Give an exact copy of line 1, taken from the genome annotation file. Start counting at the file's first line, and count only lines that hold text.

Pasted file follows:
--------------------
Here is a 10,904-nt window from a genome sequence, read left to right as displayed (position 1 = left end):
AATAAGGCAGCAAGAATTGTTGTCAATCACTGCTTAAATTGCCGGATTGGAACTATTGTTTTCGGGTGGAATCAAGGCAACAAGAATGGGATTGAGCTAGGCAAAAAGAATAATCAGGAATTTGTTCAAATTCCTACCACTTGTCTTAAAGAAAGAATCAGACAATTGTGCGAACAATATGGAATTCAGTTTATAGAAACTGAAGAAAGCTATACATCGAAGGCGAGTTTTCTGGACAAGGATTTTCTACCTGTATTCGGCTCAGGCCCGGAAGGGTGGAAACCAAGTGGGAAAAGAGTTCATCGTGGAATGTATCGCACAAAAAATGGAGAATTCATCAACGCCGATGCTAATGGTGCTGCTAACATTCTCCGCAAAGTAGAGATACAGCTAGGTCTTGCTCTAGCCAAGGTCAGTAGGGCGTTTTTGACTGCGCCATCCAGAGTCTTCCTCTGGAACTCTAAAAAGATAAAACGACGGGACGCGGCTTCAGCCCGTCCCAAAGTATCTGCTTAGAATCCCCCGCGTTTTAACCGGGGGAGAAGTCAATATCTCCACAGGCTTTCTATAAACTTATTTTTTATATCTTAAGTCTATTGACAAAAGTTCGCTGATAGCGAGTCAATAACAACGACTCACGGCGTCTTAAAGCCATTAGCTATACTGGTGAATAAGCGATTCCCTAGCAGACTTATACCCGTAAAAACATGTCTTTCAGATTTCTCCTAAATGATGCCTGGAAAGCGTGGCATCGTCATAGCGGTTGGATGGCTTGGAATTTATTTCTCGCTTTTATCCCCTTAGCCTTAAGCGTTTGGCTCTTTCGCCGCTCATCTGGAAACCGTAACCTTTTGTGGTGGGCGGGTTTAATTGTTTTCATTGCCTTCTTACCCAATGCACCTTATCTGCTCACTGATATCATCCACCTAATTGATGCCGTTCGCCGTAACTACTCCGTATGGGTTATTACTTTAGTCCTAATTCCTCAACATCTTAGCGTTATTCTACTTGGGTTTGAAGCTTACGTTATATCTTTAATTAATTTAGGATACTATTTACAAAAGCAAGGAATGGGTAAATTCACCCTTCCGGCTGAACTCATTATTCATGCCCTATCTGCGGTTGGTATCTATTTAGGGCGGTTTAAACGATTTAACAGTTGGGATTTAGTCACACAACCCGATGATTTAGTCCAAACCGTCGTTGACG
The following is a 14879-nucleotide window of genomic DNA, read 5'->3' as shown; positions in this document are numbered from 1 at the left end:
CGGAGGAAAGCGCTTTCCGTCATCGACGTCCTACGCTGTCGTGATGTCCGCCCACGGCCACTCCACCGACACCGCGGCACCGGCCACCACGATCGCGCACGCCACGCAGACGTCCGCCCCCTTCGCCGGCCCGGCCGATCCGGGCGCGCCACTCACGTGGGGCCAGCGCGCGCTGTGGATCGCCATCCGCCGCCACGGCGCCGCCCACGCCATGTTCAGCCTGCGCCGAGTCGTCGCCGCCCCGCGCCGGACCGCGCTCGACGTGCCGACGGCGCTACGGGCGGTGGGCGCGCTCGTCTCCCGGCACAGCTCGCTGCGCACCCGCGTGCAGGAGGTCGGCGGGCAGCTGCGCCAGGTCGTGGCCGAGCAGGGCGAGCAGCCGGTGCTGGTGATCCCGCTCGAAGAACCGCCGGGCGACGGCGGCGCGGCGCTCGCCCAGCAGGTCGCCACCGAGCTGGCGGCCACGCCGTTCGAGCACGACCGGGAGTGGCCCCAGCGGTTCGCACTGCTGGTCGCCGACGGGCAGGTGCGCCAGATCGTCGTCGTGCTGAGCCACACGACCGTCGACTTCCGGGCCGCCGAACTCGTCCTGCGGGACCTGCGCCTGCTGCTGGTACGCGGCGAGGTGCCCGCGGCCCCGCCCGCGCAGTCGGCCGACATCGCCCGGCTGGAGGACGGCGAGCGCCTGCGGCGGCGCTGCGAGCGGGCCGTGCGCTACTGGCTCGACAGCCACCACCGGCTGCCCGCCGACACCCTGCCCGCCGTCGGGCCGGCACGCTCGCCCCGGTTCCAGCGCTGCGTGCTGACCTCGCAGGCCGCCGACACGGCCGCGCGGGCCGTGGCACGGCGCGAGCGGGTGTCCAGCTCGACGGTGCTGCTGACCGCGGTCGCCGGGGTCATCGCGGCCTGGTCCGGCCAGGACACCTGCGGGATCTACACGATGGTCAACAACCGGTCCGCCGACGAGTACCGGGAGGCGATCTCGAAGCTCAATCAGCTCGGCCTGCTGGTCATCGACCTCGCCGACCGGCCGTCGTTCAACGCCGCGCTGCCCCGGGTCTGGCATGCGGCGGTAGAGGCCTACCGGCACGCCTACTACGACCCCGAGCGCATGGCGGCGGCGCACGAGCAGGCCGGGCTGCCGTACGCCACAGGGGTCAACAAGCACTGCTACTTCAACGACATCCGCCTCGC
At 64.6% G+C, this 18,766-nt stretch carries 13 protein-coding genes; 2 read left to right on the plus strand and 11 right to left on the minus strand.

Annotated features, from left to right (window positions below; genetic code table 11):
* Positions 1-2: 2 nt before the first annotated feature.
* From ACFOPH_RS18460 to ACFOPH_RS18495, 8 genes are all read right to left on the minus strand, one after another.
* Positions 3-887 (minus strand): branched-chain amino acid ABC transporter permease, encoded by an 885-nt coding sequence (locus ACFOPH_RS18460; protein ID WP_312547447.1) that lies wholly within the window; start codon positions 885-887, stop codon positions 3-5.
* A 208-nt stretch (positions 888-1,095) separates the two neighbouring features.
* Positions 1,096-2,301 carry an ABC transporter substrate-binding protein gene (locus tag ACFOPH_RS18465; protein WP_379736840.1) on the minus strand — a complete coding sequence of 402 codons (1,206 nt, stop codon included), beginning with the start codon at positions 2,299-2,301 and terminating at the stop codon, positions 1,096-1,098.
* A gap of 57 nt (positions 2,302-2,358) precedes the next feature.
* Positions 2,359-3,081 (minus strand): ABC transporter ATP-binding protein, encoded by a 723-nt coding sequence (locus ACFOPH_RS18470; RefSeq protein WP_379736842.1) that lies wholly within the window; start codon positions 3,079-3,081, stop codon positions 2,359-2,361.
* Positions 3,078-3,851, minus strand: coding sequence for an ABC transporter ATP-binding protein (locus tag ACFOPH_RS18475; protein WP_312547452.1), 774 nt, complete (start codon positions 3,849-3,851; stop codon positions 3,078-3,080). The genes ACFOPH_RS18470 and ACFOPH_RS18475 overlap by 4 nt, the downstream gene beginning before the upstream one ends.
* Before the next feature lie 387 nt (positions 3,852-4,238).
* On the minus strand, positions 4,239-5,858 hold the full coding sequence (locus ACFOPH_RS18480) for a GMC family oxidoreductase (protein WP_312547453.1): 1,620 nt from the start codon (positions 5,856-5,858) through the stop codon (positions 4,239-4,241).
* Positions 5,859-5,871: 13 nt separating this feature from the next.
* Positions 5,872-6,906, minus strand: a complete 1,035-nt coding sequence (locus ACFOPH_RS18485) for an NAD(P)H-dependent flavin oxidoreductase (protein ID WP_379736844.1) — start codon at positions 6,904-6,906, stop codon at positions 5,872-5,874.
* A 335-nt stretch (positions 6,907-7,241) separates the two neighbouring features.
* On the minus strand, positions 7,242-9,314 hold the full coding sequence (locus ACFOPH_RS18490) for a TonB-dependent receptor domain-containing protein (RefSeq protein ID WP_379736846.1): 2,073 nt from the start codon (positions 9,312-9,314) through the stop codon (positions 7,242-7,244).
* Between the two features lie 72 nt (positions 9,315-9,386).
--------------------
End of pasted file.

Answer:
Here is a 10,904-nt window from a genome sequence, read left to right as displayed (position 1 = left end):